Because British law enforcement officers don't have the authority to seize encryption keys, an increasing number of criminals are able to evade justice, a senior police officer said.
Suspected terrorists, pedophiles and burglars have all walked free because encrypted data couldn't be opened, Detective Chief Inspector Matt Sarti of the Metropolitan Police said Monday during a public meeting in London.
"There are more than 200 PCs sitting in property cupboards which contain encrypted data, for which we have considerable evidence that they contain data that relates to a serious crime," Sarti said. "Not one of those suspects has claimed that the files are business-related, and in many cases, the names of the files indicate that they are important to our investigations."
Earlier this summer, the British government announced that it plans to activate Part 3 of the Regulations of Investigatory Powers (RIP) Act, which will give the police the power, in some circumstances, to demand an encryption key from a suspect.
Part 3 of the RIP Act has been heavily criticized in the past by some security professionals and academics who believe that it is a dangerous and badly written piece of legislation that cannot be properly implemented.
Sarti was speaking at an open meeting to discuss the Home Office consultation about the draft code of practice for Part 3 of the RIP Act, which will govern how its powers can be used.
The meeting was organized by the Foundation for Information Policy Research.
Casper Bowden, a former director of the FIPR who led the fight against the introduction of the RIP Act several years ago, said during the meeting that Part 3 is flawed because defendants could be prosecuted for simply losing an encryption key.
"The burden of proof is on the suspect to prove that they don't have the key, and if they fail, they go to prison. But if they can give an explanation for not having the key, then the prosecution must prove beyond reasonable doubt that they are lying," Bowden said.
Bowden explained that in circumstances when the police suspected someone had encrypted incriminating data, officers could issue an order under Section 49 of the act, ordering the suspect to hand over the key. Failure to do so could lead to a prosecution under Section 53 of the Act.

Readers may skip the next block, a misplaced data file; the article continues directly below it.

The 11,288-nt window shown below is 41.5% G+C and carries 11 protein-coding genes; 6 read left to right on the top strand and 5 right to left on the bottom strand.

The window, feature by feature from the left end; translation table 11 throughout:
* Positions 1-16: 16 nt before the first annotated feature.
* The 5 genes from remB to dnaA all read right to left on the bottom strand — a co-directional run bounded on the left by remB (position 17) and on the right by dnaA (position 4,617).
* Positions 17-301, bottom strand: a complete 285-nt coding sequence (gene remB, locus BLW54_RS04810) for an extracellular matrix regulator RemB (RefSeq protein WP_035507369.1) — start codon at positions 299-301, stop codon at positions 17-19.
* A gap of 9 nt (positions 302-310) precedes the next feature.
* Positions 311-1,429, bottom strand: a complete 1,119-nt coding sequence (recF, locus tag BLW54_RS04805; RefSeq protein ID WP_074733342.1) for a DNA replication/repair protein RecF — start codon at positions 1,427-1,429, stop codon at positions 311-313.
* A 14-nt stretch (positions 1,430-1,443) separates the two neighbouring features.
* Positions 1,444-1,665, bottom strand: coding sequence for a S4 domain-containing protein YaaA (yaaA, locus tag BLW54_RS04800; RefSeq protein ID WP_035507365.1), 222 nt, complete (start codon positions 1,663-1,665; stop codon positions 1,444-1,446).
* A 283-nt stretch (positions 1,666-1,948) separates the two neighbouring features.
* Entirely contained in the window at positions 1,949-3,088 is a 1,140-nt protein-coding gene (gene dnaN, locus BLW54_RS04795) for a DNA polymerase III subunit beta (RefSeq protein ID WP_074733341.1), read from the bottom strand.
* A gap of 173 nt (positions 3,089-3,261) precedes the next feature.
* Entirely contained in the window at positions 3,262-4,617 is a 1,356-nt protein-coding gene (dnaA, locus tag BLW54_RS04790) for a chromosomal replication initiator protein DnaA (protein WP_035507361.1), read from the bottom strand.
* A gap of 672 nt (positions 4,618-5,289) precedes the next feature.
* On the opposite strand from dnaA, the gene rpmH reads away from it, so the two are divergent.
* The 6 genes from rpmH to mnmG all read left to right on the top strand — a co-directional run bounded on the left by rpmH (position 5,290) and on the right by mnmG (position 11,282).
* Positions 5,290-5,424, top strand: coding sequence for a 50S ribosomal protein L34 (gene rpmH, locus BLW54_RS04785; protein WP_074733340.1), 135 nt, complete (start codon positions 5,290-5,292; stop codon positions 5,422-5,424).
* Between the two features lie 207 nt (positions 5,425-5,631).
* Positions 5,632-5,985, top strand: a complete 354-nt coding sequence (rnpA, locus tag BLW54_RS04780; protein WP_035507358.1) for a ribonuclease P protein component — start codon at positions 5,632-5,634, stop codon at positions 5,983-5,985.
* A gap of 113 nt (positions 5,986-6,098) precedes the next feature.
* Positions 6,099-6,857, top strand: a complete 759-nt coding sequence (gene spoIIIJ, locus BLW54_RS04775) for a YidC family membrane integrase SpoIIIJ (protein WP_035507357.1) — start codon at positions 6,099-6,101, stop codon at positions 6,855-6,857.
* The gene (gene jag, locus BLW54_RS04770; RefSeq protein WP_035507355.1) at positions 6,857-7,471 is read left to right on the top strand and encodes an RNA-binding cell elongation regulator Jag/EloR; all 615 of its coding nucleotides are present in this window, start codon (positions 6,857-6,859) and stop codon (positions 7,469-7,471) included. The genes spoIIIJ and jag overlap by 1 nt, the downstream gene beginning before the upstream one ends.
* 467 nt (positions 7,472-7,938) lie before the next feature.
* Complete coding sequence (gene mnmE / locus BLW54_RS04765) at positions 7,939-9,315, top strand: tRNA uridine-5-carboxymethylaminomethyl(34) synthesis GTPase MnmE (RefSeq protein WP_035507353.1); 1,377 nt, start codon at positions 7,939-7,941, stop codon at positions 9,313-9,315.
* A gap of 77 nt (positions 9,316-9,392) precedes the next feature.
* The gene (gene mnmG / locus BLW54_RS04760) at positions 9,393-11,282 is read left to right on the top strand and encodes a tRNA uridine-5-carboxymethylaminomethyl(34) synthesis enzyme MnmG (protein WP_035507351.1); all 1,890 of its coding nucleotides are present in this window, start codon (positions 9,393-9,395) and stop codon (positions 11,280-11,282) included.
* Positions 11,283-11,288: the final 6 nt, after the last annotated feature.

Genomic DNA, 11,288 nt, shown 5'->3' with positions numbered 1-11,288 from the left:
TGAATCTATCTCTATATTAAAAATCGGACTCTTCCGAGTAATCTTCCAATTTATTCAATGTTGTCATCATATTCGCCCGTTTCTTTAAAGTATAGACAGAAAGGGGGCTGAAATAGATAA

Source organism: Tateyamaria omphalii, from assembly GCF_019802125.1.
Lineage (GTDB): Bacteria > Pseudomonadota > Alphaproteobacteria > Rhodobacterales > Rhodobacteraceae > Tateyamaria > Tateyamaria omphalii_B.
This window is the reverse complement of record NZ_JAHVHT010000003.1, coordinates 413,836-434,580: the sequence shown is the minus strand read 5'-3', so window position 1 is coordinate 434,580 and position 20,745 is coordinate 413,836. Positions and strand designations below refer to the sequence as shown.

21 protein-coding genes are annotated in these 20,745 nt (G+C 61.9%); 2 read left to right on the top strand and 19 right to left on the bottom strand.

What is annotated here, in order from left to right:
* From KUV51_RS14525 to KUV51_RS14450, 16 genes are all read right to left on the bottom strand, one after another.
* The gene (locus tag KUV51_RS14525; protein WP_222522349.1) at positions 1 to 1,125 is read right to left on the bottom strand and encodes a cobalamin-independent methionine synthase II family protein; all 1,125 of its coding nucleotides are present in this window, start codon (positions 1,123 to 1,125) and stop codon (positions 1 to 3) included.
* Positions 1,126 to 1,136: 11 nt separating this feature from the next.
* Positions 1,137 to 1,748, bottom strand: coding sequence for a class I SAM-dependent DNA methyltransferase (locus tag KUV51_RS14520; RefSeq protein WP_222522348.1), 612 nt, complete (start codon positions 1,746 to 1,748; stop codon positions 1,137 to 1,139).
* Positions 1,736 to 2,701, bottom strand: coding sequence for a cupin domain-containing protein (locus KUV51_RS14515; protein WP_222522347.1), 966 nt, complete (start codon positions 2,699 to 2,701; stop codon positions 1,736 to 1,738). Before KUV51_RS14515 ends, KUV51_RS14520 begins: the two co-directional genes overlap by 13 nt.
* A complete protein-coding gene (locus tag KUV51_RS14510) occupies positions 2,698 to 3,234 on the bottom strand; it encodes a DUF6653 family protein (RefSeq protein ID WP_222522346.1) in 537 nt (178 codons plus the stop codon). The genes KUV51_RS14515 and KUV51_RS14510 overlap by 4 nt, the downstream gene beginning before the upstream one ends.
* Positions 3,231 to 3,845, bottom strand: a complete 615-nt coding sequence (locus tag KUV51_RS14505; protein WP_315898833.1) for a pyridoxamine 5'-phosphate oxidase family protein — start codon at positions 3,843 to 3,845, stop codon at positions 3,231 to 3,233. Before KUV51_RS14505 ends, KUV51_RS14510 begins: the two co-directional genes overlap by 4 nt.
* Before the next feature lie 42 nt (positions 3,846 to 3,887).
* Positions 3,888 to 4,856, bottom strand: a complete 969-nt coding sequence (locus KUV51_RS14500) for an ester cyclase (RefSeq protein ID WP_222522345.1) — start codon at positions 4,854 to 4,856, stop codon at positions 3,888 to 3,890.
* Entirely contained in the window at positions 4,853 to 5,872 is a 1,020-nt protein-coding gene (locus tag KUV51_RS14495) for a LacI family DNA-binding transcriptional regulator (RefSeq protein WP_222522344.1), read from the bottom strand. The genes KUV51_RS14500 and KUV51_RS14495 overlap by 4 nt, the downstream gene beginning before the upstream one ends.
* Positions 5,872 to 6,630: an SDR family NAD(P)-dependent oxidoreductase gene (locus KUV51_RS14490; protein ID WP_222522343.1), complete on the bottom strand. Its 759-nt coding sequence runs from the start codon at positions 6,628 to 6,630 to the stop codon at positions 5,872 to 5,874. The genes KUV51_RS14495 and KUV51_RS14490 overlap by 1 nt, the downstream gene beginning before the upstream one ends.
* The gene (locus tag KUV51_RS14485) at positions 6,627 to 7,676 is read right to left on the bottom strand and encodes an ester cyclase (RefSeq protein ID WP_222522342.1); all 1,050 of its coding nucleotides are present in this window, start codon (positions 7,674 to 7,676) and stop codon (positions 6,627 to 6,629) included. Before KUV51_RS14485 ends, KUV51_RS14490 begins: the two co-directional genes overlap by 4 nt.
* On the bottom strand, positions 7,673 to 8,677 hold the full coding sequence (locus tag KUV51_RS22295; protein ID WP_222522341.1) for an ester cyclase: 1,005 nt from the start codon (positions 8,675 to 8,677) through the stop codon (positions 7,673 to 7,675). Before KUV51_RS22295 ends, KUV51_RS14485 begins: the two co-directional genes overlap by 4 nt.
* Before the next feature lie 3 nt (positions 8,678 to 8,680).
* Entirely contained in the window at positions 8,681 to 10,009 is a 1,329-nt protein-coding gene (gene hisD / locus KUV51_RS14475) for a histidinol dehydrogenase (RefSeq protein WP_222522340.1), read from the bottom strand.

Richard Clayton, an FIPR trustee and a computer security researcher at the University of Cambridge, said the code of practice also lacks clear powers against officials who were guilty of making "deliberate mistakes" in their use of the RIP Act to obtain private data. Clayton also argued that businesses may take their encryption keys out of U.K. jurisdiction so that they can't be seized.
But Simon Watkin of the Home Office, who drafted the code of practice, insisted that the time is right to activate Part 3 of the Act as the police are finding that their investigations are being thwarted by encryption.
"The police have come to us and said that they need powers to get hold of encrypted data off suspects," Watkin said. "We've got a law like this on the statute book, and we've been waiting for people like them to come and give us compelling reasons why they need it."
One police officer in the audience argued that in the case of alleged child abuse, it was vital to access all the files on a suspect's machine so that the victims could be identified.
But Duncan Campbell, an investigative journalist who has served as an expert witness in many computer-related trials, insisted that Part 3 of the RIP Act could not be justified.
"A person who rapes and damages a 12-year-old is going to get a bloody long sentence, and bloody good, too. What's the point in the police saying, 'We need a monstrous law so we can get to the rest of the data'?" Campbell asked.
The consultation on the draft code of practice will run until Aug. 31, and Watkin indicated that submissions received after that date will still be considered. You can see the code of practice on the Home Office Web site.